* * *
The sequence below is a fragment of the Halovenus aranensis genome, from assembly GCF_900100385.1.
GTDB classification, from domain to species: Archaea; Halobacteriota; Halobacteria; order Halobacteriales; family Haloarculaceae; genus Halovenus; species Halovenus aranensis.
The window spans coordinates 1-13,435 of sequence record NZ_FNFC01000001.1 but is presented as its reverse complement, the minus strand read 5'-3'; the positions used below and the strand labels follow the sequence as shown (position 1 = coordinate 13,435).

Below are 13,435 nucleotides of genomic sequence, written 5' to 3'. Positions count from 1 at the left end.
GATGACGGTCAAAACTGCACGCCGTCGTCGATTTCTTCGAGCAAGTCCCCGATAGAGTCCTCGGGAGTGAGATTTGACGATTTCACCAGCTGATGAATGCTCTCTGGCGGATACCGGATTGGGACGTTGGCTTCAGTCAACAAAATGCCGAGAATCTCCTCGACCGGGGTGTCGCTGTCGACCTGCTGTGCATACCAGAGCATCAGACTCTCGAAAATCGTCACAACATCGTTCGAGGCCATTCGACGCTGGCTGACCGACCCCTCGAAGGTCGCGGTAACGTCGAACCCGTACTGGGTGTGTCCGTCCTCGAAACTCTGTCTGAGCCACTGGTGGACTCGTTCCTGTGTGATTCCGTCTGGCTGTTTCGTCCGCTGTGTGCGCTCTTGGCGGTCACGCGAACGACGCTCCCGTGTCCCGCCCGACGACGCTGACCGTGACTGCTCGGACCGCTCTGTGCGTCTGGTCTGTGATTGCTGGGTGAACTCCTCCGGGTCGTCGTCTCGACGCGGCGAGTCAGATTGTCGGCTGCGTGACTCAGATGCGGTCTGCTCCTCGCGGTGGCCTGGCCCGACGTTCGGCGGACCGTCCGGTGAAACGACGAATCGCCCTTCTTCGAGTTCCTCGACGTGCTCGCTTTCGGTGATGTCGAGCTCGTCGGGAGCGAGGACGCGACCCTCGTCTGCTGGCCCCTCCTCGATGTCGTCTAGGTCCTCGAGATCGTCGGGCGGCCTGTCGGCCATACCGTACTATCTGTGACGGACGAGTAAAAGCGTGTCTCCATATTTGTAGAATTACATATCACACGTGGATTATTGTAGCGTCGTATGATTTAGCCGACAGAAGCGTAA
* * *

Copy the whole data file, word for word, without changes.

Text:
The sequence below is a fragment of the Halovenus aranensis genome, from assembly GCF_900100385.1.
GTDB classification, from domain to species: Archaea; Halobacteriota; Halobacteria; order Halobacteriales; family Haloarculaceae; genus Halovenus; species Halovenus aranensis.
The window spans coordinates 1-13,435 of sequence record NZ_FNFC01000001.1 but is presented as its reverse complement, the minus strand read 5'-3'; the positions used below and the strand labels follow the sequence as shown (position 1 = coordinate 13,435).

Below are 13,435 nucleotides of genomic sequence, written 5' to 3'. Positions count from 1 at the left end.
GATGACGGTCAAAACTGCACGCCGTCGTCGATTTCTTCGAGCAAGTCCCCGATAGAGTCCTCGGGAGTGAGATTTGACGATTTCACCAGCTGATGAATGCTCTCTGGCGGATACCGGATTGGGACGTTGGCTTCAGTCAACAAAATGCCGAGAATCTCCTCGACCGGGGTGTCGCTGTCGACCTGCTGTGCATACCAGAGCATCAGACTCTCGAAAATCGTCACAACATCGTTCGAGGCCATTCGACGCTGGCTGACCGACCCCTCGAAGGTCGCGGTAACGTCGAACCCGTACTGGGTGTGTCCGTCCTCGAAACTCTGTCTGAGCCACTGGTGGACTCGTTCCTGTGTGATTCCGTCTGGCTGTTTCGTCCGCTGTGTGCGCTCTTGGCGGTCACGCGAACGACGCTCCCGTGTCCCGCCCGACGACGCTGACCGTGACTGCTCGGACCGCTCTGTGCGTCTGGTCTGTGATTGCTGGGTGAACTCCTCCGGGTCGTCGTCTCGACGCGGCGAGTCAGATTGTCGGCTGCGTGACTCAGATGCGGTCTGCTCCTCGCGGTGGCCTGGCCCGACGTTCGGCGGACCGTCCGGTGAAACGACGAATCGCCCTTCTTCGAGTTCCTCGACGTGCTCGCTTTCGGTGATGTCGAGCTCGTCGGGAGCGAGGACGCGACCCTCGTCTGCTGGCCCCTCCTCGATGTCGTCTAGGTCCTCGAGATCGTCGGGCGGCCTGTCGGCCATACCGTACTATCTGTGACGGACGAGTAAAAGCGTGTCTCCATATTTGTAGAATTACATATCACACGTGGATTATTGTAGCGTCGTATGATTTAGCCGACAGAAGCGTAA